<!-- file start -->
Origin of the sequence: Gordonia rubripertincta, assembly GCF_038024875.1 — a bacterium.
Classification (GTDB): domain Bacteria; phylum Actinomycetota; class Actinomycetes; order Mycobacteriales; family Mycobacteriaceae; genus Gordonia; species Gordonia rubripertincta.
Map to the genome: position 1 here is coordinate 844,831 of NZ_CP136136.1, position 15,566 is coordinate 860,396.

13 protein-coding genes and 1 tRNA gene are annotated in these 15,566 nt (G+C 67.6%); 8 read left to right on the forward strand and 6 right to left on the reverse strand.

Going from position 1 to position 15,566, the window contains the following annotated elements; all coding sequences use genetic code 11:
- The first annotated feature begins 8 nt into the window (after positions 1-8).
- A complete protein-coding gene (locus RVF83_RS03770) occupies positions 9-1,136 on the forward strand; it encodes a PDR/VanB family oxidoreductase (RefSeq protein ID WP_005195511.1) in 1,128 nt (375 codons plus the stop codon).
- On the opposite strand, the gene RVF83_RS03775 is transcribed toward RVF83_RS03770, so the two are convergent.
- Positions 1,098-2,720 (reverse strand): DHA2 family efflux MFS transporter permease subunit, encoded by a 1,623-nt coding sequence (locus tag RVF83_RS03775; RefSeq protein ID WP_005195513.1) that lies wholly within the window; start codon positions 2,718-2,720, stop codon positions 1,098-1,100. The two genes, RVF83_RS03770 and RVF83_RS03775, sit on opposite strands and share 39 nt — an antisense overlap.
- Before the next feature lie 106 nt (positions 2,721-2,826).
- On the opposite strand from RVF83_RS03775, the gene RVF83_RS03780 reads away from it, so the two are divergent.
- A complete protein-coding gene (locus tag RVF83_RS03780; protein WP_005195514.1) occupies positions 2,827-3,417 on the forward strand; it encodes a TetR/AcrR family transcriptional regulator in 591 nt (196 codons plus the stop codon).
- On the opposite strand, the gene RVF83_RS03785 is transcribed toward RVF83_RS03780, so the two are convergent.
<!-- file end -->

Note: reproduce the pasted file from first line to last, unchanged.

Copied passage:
Origin of the sequence: Gordonia rubripertincta, assembly GCF_038024875.1 — a bacterium.
Classification (GTDB): domain Bacteria; phylum Actinomycetota; class Actinomycetes; order Mycobacteriales; family Mycobacteriaceae; genus Gordonia; species Gordonia rubripertincta.
Map to the genome: position 1 here is coordinate 844,831 of NZ_CP136136.1, position 15,566 is coordinate 860,396.

13 protein-coding genes and 1 tRNA gene are annotated in these 15,566 nt (G+C 67.6%); 8 read left to right on the forward strand and 6 right to left on the reverse strand.

Going from position 1 to position 15,566, the window contains the following annotated elements; all coding sequences use genetic code 11:
- The first annotated feature begins 8 nt into the window (after positions 1-8).
- A complete protein-coding gene (locus RVF83_RS03770) occupies positions 9-1,136 on the forward strand; it encodes a PDR/VanB family oxidoreductase (RefSeq protein ID WP_005195511.1) in 1,128 nt (375 codons plus the stop codon).
- On the opposite strand, the gene RVF83_RS03775 is transcribed toward RVF83_RS03770, so the two are convergent.
- Positions 1,098-2,720 (reverse strand): DHA2 family efflux MFS transporter permease subunit, encoded by a 1,623-nt coding sequence (locus tag RVF83_RS03775; RefSeq protein ID WP_005195513.1) that lies wholly within the window; start codon positions 2,718-2,720, stop codon positions 1,098-1,100. The two genes, RVF83_RS03770 and RVF83_RS03775, sit on opposite strands and share 39 nt — an antisense overlap.
- Before the next feature lie 106 nt (positions 2,721-2,826).
- On the opposite strand from RVF83_RS03775, the gene RVF83_RS03780 reads away from it, so the two are divergent.
- A complete protein-coding gene (locus tag RVF83_RS03780; protein WP_005195514.1) occupies positions 2,827-3,417 on the forward strand; it encodes a TetR/AcrR family transcriptional regulator in 591 nt (196 codons plus the stop codon).
- On the opposite strand, the gene RVF83_RS03785 is transcribed toward RVF83_RS03780, so the two are convergent.